A narrative is simply a sequence of events that construct what we call a story. In the case of a Moral Performance narrative we are talking about a type of story characterized by the theme of human goodness and moral performance. It takes on many different forms and characters, but at its core is the idea that one comes to God through moral effort and personal expense. In other words it is the idea that God is pleased with us when we try to be moral, follow laws, or attempt to be good.

When it comes down to it we see that the moral performance narrative is really the story of all religion. Religion is centered on humanity changing itself, performing- doing something- that moves it out of the category of damned, into the category of saved. Or, in some of the more optimistic religions, ties great rewards (like 70 virgins) to certain acts (like sacrificing oneself for jihad).

The foundation of religion is human ability in some form or another- and it becomes formulaic- insert good act for variable A, add to variable B, Holy water, and C= God’s favor. In the converse- insert bad act for variable A, add to variable B, beer, and C= God’s punishment. The Gospel stands in opposition to this.

It is my opinion that much of what calls itself “evangelical Christianity” in America today is not Christianity at all, but a folk religion, wherein beliefs, superstitions and rituals are codified and passed from generation to generation, creating a cultural religion. This folk Christianity is focused more on reforming the morality of the cultural then it is on preserving and teaching the theology of the Gospel. It treats the death and resurrection of Jesus Christ as an entry point into a religion of law keeping and moral performance, rather than as the sum total of Christian religion. Unfortunately, because it has lost track of true Christian doctrine, it has put too much stock in the ability of human beings and weighs people down entrapping them in the moral performance narrative. If we would look around at our culture, we see that the effort to reform the morality of the culture has not worked, for it cannot and will not, and in fact has resulted in more cultural evil then it started with. The chasm between the secular culture and the Christian culture is widening, and on one side the secular is becoming more outlandish in their sin and on the other side it seems the Christians are becoming more judgmental, condemning and irrelevant. But the reality is that both are obeying the moral performance narrative, just at opposite ends of the spectrum. The secular person says that being judgmental is the worst of all evils and in an attempt to not be judgmental further poisons his own environment with wickedness. The folk Christian says that being a morally pure culture is the greatest of goods and further alienates him self from the culture he wishes to change, effectively accelerating its demise.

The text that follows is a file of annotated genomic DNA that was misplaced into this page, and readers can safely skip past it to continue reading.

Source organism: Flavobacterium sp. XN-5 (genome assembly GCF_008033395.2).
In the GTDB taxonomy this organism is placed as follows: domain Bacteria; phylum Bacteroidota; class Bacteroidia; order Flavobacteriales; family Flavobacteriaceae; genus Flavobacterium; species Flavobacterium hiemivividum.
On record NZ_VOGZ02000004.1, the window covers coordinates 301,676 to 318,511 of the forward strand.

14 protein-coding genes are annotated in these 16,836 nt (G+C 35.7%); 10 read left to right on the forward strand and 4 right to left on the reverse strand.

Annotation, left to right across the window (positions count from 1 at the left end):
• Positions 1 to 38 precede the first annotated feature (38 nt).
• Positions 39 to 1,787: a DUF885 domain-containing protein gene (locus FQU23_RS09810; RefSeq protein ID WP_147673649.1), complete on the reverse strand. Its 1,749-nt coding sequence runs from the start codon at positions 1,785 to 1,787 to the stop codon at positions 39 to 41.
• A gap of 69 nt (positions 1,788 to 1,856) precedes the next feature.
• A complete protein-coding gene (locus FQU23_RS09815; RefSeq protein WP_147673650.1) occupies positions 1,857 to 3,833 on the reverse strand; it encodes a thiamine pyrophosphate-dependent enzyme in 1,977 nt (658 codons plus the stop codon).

The Apostle Paul speaks to this in Romans 7, “The very commandment that promised life proved to be death to me. For sin, seizing an opportunity through the commandment deceived me and through it killed me.” It is this truth from Paul that underscores the Moral Performance Narrative. At the root of the Moral Performance Narrative is pride, the belief of personal ability, or self-righteousness. Paul says that sin seized an opportunity through the law-- it elevated Paul’s own sense of self-righteousness and led him deeper into condemnation, discovering that the law did not give him life, the freedom from sin, but rather brought only death, revealing the depth of his sinful nature.

Variations on the Moral Performance Narrative
The Moral Performance Narrative wants to cure the disease, but only treats the symptoms, leaving the sinner in bondage to sin, and leading him further into darkness. So I want to examine briefly a few specific variations of the moral performance narrative that masquerade as remedies to our condition, but in true effect are the equivalents to fixing a decapitated head with duct tape. And in every case these errors reflect on too high a view of our selves, and to low a view of Christ and the Gospel, by supplanting Christ’s work on the cross with our own works, or exchanging the purposes of God’s plan with our own purpose and plan.

Legalism (law following as the way to God)
Legalism in one way or another puts a person in the drivers seat of salvation, by requiring strict adherence to moral code for the completion of salvation. Legalism is always the product and producer of human pride. It stems from prideful self pity, producing despair, or prideful self-exaltation of ability, resulting in self-righteousness and judgment. It is a blasphemy that erodes the need for the Gospel and denies the sufficiency of Christ’s death on the cross for our salvation. If our Christian life is characterized by striving to keep laws, believing it will gain us anything, we turn our back to the truth that Jesus Christ fulfilled the law on our behalf, a glorious fact that we can add nothing to.